On a similar note...
On a similar note...
Many or all of the products featured here are from our partners who compensate us. This may influence which products we write about and where and how the product appears on a page. However, this does not influence our evaluations. Our opinions are our own.
As your parents get older, the price tag on their care can rise. After all, the median cost of staying in an assisted-living facility nationwide is $43,200 per year, according to data from the insurer Genworth Financial in Richmond, Virginia. But if they run out of money and slide into debt, do you need to foot their bills?
The answer is usually no, but there are some situations where you can be held responsible.
Medical bills and filial responsibility
More than half of U.S. states have so-called filial responsibility laws, which say adult children are responsible for caring or financially helping parents who are unable to pay for care. These statutes have roots in American colonial and 16th-century English laws aimed at relieving elderly poverty.
But there’s a catch.
"The fact of the matter is, they are extremely rarely enforced," says Shirley Whitenack, referring to the state statutes. Whitenack is a lawyer in Florham Park, New Jersey, and is also president of the National Academy of Elder Law Attorneys in Vienna, Virginia.
Whitenack explains that a nursing home usually needs to prove a resident can’t pay in order for an adult child of that resident to be responsible, which can be challenging. Bills typically can’t just pass onto family members, especially to those who don't have the financial means, she says.
There is also no consensus about enforcing filial responsibility laws among states. Such laws remain on the books in Alaska, Arkansas, California, Connecticut, Delaware, Georgia, Indiana, Iowa, Kentucky, Louisiana, Maryland, Massachusetts, Mississippi, Montana, Nevada, New Hampshire, New Jersey, North Carolina, North Dakota, Ohio, Oregon, Pennsylvania, Rhode Island, South Dakota, Tennessee, Utah, Vermont, Virginia and West Virginia, and in the territory of Puerto Rico.
One rare case
Pennsylvania is one of the few states where the courts have upheld this type of law in recent years, although legislation has been introduced to repeal the statute. In 2012, a three-judge state appeals court held John Pittas, the son of a nursing home patient, responsible for his mother’s unpaid bill of almost $93,000 after she moved out of the country.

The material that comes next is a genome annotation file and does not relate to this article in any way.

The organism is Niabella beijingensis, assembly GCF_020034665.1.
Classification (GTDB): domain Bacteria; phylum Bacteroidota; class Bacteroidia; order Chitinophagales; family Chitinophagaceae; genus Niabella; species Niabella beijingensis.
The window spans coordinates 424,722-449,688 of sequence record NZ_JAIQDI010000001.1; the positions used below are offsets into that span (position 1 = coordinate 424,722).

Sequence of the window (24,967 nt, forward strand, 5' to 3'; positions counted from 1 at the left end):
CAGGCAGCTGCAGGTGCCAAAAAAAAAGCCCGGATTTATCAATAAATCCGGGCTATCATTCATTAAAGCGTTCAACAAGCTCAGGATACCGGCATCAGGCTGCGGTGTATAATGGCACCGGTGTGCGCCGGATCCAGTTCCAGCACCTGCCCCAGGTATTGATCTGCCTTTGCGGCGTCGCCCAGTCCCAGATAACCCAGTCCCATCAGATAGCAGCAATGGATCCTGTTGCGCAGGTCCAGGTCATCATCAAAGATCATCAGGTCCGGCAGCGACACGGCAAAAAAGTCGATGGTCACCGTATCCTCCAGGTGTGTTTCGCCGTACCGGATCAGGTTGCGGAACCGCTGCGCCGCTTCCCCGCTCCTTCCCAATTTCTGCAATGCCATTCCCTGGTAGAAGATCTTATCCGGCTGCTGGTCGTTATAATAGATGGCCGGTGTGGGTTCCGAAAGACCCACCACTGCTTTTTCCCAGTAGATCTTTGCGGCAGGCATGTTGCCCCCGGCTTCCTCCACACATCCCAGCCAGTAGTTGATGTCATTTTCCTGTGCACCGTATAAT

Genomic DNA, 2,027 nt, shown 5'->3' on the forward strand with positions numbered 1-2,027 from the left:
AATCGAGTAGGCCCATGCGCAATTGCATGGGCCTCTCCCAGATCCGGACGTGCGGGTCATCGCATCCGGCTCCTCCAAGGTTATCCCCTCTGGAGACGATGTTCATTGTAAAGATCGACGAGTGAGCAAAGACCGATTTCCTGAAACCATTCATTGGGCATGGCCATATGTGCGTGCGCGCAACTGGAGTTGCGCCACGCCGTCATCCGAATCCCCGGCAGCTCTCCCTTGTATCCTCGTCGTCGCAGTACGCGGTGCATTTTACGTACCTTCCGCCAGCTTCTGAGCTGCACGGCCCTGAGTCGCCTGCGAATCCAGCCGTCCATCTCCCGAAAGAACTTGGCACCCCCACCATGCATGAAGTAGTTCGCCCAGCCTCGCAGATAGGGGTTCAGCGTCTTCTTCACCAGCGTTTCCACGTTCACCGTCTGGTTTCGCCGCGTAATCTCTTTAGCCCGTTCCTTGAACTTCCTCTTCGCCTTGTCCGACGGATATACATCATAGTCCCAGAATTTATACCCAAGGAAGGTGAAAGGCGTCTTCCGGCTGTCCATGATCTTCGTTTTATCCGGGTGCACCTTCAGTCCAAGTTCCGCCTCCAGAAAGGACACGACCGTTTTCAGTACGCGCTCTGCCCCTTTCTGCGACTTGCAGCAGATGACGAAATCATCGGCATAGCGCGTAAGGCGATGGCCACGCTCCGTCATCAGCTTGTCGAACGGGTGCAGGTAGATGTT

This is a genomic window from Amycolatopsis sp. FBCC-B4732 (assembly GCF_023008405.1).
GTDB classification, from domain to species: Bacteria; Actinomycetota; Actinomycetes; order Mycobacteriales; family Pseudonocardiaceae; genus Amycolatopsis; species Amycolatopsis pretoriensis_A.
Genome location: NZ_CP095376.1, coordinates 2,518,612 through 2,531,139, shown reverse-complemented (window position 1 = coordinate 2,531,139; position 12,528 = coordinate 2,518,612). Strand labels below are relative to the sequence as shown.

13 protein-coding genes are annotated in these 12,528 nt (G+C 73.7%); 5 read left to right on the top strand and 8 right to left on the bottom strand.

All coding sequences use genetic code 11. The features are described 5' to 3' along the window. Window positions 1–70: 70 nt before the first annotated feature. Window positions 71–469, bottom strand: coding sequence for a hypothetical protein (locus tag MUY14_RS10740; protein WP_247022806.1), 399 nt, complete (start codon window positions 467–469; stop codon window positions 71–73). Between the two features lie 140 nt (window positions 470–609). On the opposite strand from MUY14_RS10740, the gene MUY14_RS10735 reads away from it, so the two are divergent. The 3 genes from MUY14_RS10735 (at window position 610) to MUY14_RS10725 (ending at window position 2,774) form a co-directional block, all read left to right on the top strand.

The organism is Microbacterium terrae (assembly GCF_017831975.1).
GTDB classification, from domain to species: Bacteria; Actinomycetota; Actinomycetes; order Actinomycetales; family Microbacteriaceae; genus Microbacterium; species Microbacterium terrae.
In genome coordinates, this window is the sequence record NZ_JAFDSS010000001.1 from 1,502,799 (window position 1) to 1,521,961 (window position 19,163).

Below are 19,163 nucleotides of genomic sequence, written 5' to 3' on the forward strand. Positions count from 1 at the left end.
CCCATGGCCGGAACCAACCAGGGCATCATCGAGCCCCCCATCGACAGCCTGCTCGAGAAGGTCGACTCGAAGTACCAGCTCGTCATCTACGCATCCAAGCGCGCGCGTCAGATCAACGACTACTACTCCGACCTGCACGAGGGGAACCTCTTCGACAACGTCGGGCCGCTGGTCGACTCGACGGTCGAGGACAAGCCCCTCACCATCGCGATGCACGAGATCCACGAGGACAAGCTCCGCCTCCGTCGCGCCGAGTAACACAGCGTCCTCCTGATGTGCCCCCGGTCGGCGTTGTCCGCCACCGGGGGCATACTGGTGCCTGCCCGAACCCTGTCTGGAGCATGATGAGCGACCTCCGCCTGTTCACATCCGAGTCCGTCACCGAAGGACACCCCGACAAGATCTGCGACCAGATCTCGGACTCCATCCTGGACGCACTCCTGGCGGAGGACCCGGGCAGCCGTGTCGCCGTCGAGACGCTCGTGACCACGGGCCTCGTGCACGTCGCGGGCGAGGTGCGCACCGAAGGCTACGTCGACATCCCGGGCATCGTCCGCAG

"Because of the specificity of each state’s statutes,” Whitenack says, “it’s important for the parent and children to know what those laws are."
Medicaid and estate recovery
The price of care tends to increase over time. The median cost of a semi-private room in a nursing home is $80,300 per year, according to Genworth. You can help your parents think about financing their future care costs now, but what happens if that’s not enough?
If your parents run out of money to pay for long-term care, they usually can qualify for assistance under Medicaid, the federal state insurance program for low-income or disabled people. If they were eligible before they applied, Medicaid may cover costs for up to three months retroactively.
Once a Medicaid recipient dies, a state by law must try to recover the cost of certain Medicaid benefits, mainly nursing home facility and similar care services, from the estates of recipients age 55 or older. In other words, the state may consider anything of value that the person owned, including a home, as something that can be used to pay off the Medicaid benefits. Even though a person has to be low income to receive Medicaid, there are certain assets, such as a car and home, that don’t count toward the program’s eligibility.
There are restrictions on what can be recovered. If the deceased has a surviving spouse, a child under 21 years old or a blind or disabled child of any age, the estate is generally off limits, for instance. Property placed in trusts also can be excluded.
Shared assets with your parents
You can still be on the hook for medical bills if you share any property or financial accounts with your parents. If you jointly own a home, for example, the state may put a lien, or hold, on the property, and require you to repay Medicaid benefits when you decide to sell the home. Not paying the lien can make it much more difficult to sell property since the debt shows up on the home’s property title and any future owner would have to pay the debt if you didn’t.
When the cash runs out
If there isn’t enough money in a parent’s estate to settle all his or her debts after death, then an estate can be considered insolvent, which is equivalent to bankruptcy. The person in charge of managing the estate may wish to work with a lawyer to ensure that whatever can be paid to creditors is prioritized so that the most important debts are paid off first. The other debts may be paid in part or not at all, meaning the creditors generally must forgive the debt. If you’re contacted by creditors after that, then reach out to a lawyer for advice.
In general, though, you won’t be responsible for a parent’s unpaid medical bills since those debts can’t be passed on to you.